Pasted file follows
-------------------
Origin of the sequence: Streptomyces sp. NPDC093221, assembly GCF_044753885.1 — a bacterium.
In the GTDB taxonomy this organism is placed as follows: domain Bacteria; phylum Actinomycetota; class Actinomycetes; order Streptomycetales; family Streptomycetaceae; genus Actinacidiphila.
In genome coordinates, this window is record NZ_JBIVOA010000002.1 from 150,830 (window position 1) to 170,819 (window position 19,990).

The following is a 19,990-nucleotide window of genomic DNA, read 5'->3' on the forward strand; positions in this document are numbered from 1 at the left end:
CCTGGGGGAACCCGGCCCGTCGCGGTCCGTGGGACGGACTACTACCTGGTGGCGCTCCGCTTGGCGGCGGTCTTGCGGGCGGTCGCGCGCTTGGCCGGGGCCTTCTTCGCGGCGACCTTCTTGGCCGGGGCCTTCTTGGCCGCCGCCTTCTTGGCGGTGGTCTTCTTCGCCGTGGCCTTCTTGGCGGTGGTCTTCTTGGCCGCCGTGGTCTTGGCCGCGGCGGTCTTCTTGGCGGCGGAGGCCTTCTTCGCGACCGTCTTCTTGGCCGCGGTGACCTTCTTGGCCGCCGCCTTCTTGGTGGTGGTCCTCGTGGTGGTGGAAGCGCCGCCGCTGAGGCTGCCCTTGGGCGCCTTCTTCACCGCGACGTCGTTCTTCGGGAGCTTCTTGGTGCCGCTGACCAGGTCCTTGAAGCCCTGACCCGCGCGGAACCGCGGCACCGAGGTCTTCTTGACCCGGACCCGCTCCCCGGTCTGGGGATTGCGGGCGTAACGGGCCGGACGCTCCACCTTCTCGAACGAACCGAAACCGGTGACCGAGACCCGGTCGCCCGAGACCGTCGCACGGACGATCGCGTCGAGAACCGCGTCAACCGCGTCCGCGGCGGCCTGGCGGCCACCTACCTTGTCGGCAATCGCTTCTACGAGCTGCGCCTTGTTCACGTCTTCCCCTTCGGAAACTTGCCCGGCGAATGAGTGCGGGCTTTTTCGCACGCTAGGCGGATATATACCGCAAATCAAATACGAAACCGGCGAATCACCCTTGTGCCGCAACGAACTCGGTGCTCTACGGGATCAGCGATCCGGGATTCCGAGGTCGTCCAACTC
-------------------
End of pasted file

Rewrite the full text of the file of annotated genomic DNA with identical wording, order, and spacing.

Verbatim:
Origin of the sequence: Streptomyces sp. NPDC093221, assembly GCF_044753885.1 — a bacterium.
In the GTDB taxonomy this organism is placed as follows: domain Bacteria; phylum Actinomycetota; class Actinomycetes; order Streptomycetales; family Streptomycetaceae; genus Actinacidiphila.
In genome coordinates, this window is record NZ_JBIVOA010000002.1 from 150,830 (window position 1) to 170,819 (window position 19,990).

The following is a 19,990-nucleotide window of genomic DNA, read 5'->3' on the forward strand; positions in this document are numbered from 1 at the left end:
CCTGGGGGAACCCGGCCCGTCGCGGTCCGTGGGACGGACTACTACCTGGTGGCGCTCCGCTTGGCGGCGGTCTTGCGGGCGGTCGCGCGCTTGGCCGGGGCCTTCTTCGCGGCGACCTTCTTGGCCGGGGCCTTCTTGGCCGCCGCCTTCTTGGCGGTGGTCTTCTTCGCCGTGGCCTTCTTGGCGGTGGTCTTCTTGGCCGCCGTGGTCTTGGCCGCGGCGGTCTTCTTGGCGGCGGAGGCCTTCTTCGCGACCGTCTTCTTGGCCGCGGTGACCTTCTTGGCCGCCGCCTTCTTGGTGGTGGTCCTCGTGGTGGTGGAAGCGCCGCCGCTGAGGCTGCCCTTGGGCGCCTTCTTCACCGCGACGTCGTTCTTCGGGAGCTTCTTGGTGCCGCTGACCAGGTCCTTGAAGCCCTGACCCGCGCGGAACCGCGGCACCGAGGTCTTCTTGACCCGGACCCGCTCCCCGGTCTGGGGATTGCGGGCGTAACGGGCCGGACGCTCCACCTTCTCGAACGAACCGAAACCGGTGACCGAGACCCGGTCGCCCGAGACCGTCGCACGGACGATCGCGTCGAGAACCGCGTCAACCGCGTCCGCGGCGGCCTGGCGGCCACCTACCTTGTCGGCAATCGCTTCTACGAGCTGCGCCTTGTTCACGTCTTCCCCTTCGGAAACTTGCCCGGCGAATGAGTGCGGGCTTTTTCGCACGCTAGGCGGATATATACCGCAAATCAAATACGAAACCGGCGAATCACCCTTGTGCCGCAACGAACTCGGTGCTCTACGGGATCAGCGATCCGGGATTCCGAGGTCGTCCAACTC